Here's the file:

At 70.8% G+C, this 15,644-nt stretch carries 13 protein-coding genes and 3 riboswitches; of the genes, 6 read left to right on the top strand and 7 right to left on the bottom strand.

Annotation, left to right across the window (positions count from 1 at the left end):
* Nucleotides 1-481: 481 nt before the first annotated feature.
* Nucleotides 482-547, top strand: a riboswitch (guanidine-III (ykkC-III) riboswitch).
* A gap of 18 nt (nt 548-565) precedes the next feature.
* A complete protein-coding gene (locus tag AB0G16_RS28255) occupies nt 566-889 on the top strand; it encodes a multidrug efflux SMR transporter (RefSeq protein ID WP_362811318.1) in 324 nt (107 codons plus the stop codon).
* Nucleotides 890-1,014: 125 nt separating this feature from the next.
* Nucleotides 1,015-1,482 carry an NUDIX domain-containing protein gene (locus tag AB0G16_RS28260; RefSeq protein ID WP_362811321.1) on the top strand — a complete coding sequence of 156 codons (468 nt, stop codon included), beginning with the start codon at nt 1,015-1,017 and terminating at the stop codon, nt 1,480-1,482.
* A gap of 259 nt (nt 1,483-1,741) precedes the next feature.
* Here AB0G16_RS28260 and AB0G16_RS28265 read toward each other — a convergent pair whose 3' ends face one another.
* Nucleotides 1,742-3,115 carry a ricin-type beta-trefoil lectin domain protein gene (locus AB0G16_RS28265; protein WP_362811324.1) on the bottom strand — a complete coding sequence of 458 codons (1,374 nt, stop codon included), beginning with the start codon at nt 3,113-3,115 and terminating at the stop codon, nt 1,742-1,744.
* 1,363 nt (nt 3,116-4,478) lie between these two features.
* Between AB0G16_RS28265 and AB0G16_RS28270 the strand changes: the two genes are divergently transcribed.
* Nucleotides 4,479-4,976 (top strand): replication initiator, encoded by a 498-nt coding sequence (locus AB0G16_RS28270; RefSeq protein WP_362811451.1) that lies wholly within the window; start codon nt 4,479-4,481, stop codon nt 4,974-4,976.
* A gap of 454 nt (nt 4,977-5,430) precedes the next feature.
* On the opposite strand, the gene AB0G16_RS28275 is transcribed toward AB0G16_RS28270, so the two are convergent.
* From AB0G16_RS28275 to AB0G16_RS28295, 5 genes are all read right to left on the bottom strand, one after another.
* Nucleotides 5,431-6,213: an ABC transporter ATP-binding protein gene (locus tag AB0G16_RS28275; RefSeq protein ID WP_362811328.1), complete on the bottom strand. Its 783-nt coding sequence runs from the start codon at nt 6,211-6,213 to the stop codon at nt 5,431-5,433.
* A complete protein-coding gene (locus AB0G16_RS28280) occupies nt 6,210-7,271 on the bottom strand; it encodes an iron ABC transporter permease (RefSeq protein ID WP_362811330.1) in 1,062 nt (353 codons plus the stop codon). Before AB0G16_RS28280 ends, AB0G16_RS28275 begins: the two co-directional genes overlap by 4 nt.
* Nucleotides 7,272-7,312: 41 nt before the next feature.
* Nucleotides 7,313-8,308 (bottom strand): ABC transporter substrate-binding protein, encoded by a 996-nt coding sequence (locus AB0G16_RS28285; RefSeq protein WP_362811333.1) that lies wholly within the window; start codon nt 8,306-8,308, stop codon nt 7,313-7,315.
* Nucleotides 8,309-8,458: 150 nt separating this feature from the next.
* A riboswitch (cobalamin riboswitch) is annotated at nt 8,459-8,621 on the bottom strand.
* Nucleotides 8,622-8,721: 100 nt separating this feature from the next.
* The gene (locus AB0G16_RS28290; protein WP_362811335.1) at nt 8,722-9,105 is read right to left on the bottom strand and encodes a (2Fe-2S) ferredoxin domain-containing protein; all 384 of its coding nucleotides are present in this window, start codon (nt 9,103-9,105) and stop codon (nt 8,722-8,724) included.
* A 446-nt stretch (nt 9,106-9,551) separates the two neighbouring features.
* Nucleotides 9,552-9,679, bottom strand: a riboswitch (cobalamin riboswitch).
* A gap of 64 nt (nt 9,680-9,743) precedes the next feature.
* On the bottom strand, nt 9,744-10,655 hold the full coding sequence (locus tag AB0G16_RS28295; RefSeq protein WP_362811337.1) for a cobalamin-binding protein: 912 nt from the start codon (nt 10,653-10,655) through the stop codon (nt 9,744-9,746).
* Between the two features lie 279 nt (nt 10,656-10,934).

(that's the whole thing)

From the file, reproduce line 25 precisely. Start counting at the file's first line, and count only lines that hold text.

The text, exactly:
* The gene (locus AB0G16_RS28290; protein WP_362811335.1) at nt 8,722-9,105 is read right to left on the bottom strand and encodes a (2Fe-2S) ferredoxin domain-containing protein; all 384 of its coding nucleotides are present in this window, start codon (nt 9,103-9,105) and stop codon (nt 8,722-8,724) included.